Manually create and use a Linux NFS (Network File System) Server with Azure Kubernetes Service (AKS)

Sharing data between containers is often a necessary component of container-based services and applications. You usually have various pods that need access to the same information on an external persistent volume. While Azure Files is an option, creating an NFS Server on an Azure VM is another form of persistent shared storage.

This article will show you how to create an NFS Server on an Azure Ubuntu virtual machine, and set up your AKS cluster with access to this shared file system as a persistent volume.

Before you begin

This article assumes that you have the following to support this configuration:

If you deploy your AKS cluster first, Azure automatically populates the virtual network settings when deploying your Azure Ubuntu VM, associating the Ubuntu VM on the same VNet. If you want to work with peered networks instead, consult the documentation above.

Deploying the NFS Server onto a virtual machine

  1. To deploy an NFS Server on the Azure Ubuntu virtual machine, copy the following Bash script and save it to your local machine. Replace the value for the variable AKS_SUBNET with the correct one from your AKS cluster, otherwise the default value specified opens your NFS Server to all ports and connections. In this article, the file is named

    # This script should be executed on Linux Ubuntu Virtual Machine
    echo "Updating packages"
    apt-get -y update
    echo "Installing NFS kernel server"
    apt-get -y install nfs-kernel-server
    echo "Making data directory ${DATA_DIRECTORY}"
    mkdir -p ${DATA_DIRECTORY}
    echo "Making new directory to be exported and linked to data directory: ${EXPORT_DIRECTORY}"
    mkdir -p ${EXPORT_DIRECTORY}
    echo "Mount binding ${DATA_DIRECTORY} to ${EXPORT_DIRECTORY}"
    echo "Giving 777 permissions to ${EXPORT_DIRECTORY} directory"
    chmod 777 ${EXPORT_DIRECTORY}
    parentdir="$(dirname "$EXPORT_DIRECTORY")"
    echo "Giving 777 permissions to parent: ${parentdir} directory"
    chmod 777 $parentdir
    echo "Appending bound directories into fstab"
    echo "${DATA_DIRECTORY}    ${EXPORT_DIRECTORY}   none    bind  0  0" >> /etc/fstab
    echo "Appending localhost and Kubernetes subnet address ${AKS_SUBNET} to exports configuration file"
    echo "/export        ${AKS_SUBNET}(rw,async,insecure,fsid=0,crossmnt,no_subtree_check)" >> /etc/exports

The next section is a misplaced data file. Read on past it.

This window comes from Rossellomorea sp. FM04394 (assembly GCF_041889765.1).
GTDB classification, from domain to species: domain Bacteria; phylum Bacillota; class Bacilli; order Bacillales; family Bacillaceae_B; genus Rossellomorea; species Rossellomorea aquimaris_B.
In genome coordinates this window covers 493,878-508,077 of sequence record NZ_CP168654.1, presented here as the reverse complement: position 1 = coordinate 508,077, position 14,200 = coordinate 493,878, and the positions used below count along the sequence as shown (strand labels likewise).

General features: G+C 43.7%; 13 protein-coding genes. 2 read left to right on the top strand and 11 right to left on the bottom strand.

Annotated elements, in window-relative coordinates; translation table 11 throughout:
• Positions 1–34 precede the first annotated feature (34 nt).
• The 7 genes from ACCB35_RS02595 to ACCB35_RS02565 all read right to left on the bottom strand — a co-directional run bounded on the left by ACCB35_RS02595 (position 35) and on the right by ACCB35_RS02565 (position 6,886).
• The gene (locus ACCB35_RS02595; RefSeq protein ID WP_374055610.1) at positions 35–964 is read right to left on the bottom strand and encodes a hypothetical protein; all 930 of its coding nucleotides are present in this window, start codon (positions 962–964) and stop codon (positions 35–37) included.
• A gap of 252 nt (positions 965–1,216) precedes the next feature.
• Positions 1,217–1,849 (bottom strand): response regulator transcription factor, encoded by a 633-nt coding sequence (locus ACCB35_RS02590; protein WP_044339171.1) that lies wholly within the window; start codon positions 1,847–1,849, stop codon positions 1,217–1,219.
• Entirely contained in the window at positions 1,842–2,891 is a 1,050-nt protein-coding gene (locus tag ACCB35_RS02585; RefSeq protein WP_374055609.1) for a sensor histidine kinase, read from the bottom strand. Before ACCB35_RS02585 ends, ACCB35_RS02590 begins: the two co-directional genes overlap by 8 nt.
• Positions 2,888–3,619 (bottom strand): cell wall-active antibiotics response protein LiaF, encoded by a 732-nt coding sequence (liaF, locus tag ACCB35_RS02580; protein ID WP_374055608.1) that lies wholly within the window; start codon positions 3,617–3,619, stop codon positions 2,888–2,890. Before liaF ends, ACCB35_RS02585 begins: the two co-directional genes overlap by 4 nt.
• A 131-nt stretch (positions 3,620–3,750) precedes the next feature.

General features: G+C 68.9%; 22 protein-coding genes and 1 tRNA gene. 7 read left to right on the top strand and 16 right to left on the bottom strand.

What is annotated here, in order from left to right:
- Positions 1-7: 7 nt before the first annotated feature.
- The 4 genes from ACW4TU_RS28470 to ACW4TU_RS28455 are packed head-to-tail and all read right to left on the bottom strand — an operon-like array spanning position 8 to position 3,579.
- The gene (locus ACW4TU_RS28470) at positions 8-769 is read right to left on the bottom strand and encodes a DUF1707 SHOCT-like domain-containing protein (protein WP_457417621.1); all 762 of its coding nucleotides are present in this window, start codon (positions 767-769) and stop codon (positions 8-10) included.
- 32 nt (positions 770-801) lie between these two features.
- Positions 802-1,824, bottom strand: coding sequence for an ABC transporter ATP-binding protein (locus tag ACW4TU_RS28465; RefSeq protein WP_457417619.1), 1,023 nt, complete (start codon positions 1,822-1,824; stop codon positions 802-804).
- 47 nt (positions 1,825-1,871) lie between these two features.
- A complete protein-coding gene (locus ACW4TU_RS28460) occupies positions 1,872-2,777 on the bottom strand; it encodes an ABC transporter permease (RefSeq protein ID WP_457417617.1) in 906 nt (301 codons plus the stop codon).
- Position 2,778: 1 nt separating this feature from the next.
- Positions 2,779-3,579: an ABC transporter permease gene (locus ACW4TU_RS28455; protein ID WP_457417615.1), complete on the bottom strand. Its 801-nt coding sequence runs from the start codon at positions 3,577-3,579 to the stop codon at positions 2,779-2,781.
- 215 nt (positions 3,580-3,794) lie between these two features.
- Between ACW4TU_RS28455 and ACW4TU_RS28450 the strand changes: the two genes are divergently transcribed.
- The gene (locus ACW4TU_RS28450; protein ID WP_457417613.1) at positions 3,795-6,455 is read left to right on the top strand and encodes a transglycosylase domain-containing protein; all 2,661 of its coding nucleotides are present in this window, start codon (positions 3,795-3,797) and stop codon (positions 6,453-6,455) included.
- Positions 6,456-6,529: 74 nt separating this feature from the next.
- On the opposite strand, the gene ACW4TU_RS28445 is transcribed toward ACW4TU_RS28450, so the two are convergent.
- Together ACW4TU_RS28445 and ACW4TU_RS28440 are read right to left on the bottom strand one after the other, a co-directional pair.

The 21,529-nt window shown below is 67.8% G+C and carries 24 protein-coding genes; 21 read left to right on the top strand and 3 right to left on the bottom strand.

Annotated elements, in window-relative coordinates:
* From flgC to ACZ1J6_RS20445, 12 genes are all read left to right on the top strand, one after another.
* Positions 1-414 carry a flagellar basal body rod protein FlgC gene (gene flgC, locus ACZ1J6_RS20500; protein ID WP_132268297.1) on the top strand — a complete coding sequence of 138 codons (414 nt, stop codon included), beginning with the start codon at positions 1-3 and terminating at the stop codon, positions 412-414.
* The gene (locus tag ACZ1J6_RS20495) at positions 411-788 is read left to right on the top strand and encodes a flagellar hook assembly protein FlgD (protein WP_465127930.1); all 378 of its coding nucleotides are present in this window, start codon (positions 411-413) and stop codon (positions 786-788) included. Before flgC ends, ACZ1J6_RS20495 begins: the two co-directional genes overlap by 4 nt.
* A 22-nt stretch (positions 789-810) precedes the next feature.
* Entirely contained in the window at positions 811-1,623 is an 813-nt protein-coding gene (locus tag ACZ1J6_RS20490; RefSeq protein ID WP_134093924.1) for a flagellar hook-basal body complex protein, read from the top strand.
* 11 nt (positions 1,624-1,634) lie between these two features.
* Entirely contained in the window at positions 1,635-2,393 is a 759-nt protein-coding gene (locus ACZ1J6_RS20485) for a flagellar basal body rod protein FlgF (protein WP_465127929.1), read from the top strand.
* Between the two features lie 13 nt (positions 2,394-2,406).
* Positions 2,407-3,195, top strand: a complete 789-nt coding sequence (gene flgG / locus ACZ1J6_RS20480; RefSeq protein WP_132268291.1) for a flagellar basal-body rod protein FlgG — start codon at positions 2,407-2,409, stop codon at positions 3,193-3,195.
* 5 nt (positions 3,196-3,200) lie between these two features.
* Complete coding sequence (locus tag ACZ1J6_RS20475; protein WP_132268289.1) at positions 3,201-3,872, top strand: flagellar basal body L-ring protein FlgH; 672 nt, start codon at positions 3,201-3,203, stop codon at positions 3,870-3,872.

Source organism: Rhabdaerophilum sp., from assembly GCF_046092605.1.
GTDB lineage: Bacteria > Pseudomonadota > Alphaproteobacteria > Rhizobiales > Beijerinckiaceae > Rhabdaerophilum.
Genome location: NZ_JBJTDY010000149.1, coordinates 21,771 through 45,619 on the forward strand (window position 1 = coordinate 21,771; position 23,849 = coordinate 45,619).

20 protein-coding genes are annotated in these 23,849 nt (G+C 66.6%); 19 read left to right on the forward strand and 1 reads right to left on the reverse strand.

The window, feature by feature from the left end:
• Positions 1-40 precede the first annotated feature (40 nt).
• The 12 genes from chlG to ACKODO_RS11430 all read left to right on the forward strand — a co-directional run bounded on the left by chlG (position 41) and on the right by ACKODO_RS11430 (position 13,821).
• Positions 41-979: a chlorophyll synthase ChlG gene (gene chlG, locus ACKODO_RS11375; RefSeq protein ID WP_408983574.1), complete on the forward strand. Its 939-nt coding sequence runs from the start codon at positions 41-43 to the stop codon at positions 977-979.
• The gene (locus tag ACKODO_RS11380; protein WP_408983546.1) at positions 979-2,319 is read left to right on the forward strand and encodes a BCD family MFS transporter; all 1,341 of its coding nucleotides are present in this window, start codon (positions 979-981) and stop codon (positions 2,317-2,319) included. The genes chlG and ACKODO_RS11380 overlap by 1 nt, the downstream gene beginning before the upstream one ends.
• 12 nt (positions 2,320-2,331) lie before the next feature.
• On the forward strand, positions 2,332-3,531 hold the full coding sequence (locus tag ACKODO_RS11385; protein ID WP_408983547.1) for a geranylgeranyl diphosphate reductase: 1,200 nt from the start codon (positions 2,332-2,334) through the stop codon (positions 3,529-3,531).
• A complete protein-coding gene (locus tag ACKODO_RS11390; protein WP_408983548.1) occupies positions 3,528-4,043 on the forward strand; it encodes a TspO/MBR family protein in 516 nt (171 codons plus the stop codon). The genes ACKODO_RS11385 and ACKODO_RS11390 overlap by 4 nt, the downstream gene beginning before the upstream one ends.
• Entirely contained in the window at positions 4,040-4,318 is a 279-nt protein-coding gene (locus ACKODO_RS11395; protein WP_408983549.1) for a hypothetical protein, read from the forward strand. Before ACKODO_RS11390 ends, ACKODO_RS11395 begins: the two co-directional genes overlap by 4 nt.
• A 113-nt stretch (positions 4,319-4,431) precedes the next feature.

echo "/export        localhost(rw,async,insecure,fsid=0,crossmnt,no_subtree_check)" >> /etc/exports
    nohup service nfs-kernel-server restart

    The script initiates a restart of the NFS Server, and afterwards you can proceed with connecting to the NFS Server from your AKS cluster.

  2. After creating your Linux VM, copy the file created in the previous step from your local machine to the VM using the following command:

    scp /path/to/ username@vm-ip-address:/home/{username}
  3. After the file is copied over, open a secure shell (SSH) connection to the VM and execute the following command:

    sudo ./

    If execution fails because of a permission denied error, set execution permission for all by running the following command:

    chmod +x ~/

Connecting AKS cluster to NFS Server

You can connect to the NFS Server from your AKS cluster by provisioning a persistent volume and persistent volume claim that specifies how to access the volume. Connecting the two resources in the same or peered virtual networks is necessary. To learn how to set up the cluster in the same VNet, see: Creating AKS Cluster in existing VNet.

Once both resources are on the same virtual or peered VNet, provision a persistent volume and a persistent volume claim in your AKS Cluster. The containers can then mount the NFS drive to their local directory.

  1. Create a YAML manifest named pv-azurefilesnfs.yaml with a PersistentVolume. For example:

    apiVersion: v1
    kind: PersistentVolume
      name: NFS_NAME
        type: nfs
        storage: 1Gi
        - ReadWriteMany
        server: NFS_INTERNAL_IP
        path: NFS_EXPORT_FILE_PATH

    Replace the values for NFS_INTERNAL_IP, NFS_NAME and NFS_EXPORT_FILE_PATH with the actual settings from your NFS Server.

  2. Create a YAML manifest named pvc-azurefilesnfs.yaml with a PersistentVolumeClaim that uses the PersistentVolume. For example:


    storageClassName value needs to remain an empty string or the claim won't work.

    apiVersion: v1
    kind: PersistentVolumeClaim
      name: NFS_NAME
        - ReadWriteMany
      storageClassName: ""
          storage: 1Gi
          type: nfs

    Replace the value for NFS_NAME with the actual setting from your NFS Server.


If you can't connect to the server from your AKS cluster, the issue might be the exported directory or its parent, doesn't have sufficient permissions to access the NFS Server VM.

Check that both your export directory and its parent directory are granted 777 permissions.

You can check permissions by running the following command and the directories should have 'drwxrwxrwx' permissions:

ls -l

Next steps